Two of “Yuppie Five” Inside Traders Sentenced
WHITE PLAINS, N.Y. (AP) _ A stockbroker who pleaded guilty to insider trading charges has been sentenced to a two-month jail term while his client faces three years on probation.
U.S. District Judge Gerard Goettel imposed $25,000 fines Monday on Morton Shapiro, 25, the broker, and Daniel Silverman, 24, the client, both of Manhattan, and ordered Silverman to complete 200 hours of community service.
The defendants are members of the ″Yuppie Five,″ a group of young men who have pleaded guilty to participating in an insider trading scheme.
Of the four professionals who have been sentenced in the case, Shapiro, who had worked at the investment firm Moseley, Hallgarten, Estabrook & Weeden, was the first to receive a prison term because he profited from the scheme, according to Goettel.
All five admitted they traded on non-public, material information on corporate takeovers misappropriated from the law firm of Paul, Weiss, Rifkind, Wharton & Garrison by Michael David, a former associate at the firm.
David, who pleaded guilty to mail fraud, conspiracy and security fraud, was scheduled to be sentenced next month.
The sentencing of Shapiro and Silverman comes just a little more than a week after Goettel handed down a two-year prison term and $365,000 fine to Dennis Levine, 34, a former managing director at Drexel Burnham Lambert Inc., whose information led authorities to Ivan Boesky, considered Wall Street’s leading speculator.
Boesky, who has agreed to plead guilty to an unspecified criminal charge, has agreed to pay a $100 million fine.
The ″Yuppie Five″ case, unrelated to the scandal involving Levine and Boesky, was given that name because all the defendants were in their 20s and most held high-paying, promising jobs in some of New York’s most competitive professions.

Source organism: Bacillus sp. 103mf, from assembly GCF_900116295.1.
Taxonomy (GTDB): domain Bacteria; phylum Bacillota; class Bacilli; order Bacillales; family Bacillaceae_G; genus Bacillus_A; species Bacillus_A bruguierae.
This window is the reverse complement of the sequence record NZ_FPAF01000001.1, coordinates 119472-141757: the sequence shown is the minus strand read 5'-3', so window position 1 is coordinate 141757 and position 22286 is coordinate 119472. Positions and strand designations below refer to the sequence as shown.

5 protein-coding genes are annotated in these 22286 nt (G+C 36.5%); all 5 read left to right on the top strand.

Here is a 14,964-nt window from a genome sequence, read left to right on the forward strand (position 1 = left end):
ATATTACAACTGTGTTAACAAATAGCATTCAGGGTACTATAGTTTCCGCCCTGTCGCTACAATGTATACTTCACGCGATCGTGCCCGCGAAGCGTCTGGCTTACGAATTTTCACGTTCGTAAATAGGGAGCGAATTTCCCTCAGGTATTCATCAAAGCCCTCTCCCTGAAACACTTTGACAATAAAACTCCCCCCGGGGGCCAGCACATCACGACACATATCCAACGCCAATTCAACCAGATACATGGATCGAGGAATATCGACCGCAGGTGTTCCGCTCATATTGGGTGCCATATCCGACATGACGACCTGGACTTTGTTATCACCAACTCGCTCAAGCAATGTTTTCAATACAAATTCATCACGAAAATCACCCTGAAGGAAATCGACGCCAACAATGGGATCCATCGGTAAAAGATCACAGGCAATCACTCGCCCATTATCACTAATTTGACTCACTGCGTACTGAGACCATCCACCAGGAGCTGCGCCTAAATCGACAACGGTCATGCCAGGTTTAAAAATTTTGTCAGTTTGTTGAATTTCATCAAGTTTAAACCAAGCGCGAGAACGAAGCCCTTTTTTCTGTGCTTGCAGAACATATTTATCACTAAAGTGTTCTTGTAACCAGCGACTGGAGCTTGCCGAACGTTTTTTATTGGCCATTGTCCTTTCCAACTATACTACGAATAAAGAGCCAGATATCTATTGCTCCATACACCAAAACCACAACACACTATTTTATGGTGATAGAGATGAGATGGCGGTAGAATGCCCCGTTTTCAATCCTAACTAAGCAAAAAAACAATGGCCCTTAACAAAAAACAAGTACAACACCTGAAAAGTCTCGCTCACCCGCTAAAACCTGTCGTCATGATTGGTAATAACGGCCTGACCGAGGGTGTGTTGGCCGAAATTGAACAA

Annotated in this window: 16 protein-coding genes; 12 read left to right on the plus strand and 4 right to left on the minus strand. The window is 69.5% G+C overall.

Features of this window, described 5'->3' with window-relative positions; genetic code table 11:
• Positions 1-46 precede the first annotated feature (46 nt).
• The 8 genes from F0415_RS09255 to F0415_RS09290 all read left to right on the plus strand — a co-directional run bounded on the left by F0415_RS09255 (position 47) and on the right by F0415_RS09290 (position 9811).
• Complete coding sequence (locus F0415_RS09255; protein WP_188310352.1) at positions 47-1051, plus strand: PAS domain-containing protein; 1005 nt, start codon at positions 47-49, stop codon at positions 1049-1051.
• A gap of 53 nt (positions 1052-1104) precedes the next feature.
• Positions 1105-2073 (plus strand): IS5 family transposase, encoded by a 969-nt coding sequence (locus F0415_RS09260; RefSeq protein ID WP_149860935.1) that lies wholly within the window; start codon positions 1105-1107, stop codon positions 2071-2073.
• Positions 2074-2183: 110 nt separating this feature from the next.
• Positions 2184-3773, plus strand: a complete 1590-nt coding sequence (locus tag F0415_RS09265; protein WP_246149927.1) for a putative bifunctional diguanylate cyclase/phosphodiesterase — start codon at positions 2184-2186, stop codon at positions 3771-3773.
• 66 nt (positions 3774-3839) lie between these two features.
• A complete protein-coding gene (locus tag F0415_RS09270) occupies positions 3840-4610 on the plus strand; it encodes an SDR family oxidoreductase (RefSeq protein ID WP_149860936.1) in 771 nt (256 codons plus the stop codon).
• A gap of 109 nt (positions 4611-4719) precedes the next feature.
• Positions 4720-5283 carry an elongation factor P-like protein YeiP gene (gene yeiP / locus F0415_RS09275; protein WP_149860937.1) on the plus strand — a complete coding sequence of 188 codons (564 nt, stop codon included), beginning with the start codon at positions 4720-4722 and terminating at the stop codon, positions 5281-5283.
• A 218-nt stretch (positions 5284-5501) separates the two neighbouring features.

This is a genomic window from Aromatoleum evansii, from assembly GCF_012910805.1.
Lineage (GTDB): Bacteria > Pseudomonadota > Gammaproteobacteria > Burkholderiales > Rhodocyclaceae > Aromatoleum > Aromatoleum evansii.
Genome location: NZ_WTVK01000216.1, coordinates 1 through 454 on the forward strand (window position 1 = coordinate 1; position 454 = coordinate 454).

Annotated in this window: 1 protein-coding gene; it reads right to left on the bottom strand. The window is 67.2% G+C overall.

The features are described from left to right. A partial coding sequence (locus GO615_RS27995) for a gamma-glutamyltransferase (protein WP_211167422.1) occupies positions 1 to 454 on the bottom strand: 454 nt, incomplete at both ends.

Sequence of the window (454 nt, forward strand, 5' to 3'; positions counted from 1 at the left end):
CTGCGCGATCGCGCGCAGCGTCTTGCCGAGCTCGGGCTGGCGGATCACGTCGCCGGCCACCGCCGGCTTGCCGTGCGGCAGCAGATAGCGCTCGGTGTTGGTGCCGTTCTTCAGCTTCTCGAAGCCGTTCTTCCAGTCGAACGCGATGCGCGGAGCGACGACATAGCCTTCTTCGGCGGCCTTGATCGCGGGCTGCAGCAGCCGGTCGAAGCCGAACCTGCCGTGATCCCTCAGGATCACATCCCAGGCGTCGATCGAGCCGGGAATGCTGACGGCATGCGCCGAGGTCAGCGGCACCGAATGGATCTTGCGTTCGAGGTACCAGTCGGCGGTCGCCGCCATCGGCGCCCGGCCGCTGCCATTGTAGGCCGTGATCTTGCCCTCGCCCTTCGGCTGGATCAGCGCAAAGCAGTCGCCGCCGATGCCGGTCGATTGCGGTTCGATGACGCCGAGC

In sentencing Shapiro, Goettel noted that unlike Shapiro, the other two defendants, Robert Salsbury, a former securities analyst for Drexel Burnham Lambert, and Andrew Solomon, a former arbitrage analyst at Marcus Schloss & Co., did not receive money from the insider information.
Shapiro had an interest in $140,000 in illegal trading profit that was to have been divided among Shapiro, Silverman and David.
Shapiro was also expected to pay a $34,000 fine to the Securities and Exchange Commission and pay a civil penalty.
Silverman was expected to pay a $50,000 settlement to the SEC, which was still being worked out.
Goettel said Silverman, of Cranston, R.I., was ″somewhat less culpable than Shapiro″ because Silverman was an investor, not a securities dealer.
Salsbury received three years probation and was ordered to perform 600 hours of community service while Solomon was sentenced to one year probation, 250 hours of community service and was fined $10,000.
Shapiro, who pleaded guilty to perjury before the SEC and conspiracy to commit mail fraud, could have received up to 10 years in jail while Silverman, who pleaded guilty to one count of conspiracy to commit securities fraud could have received up to 5 years in prison.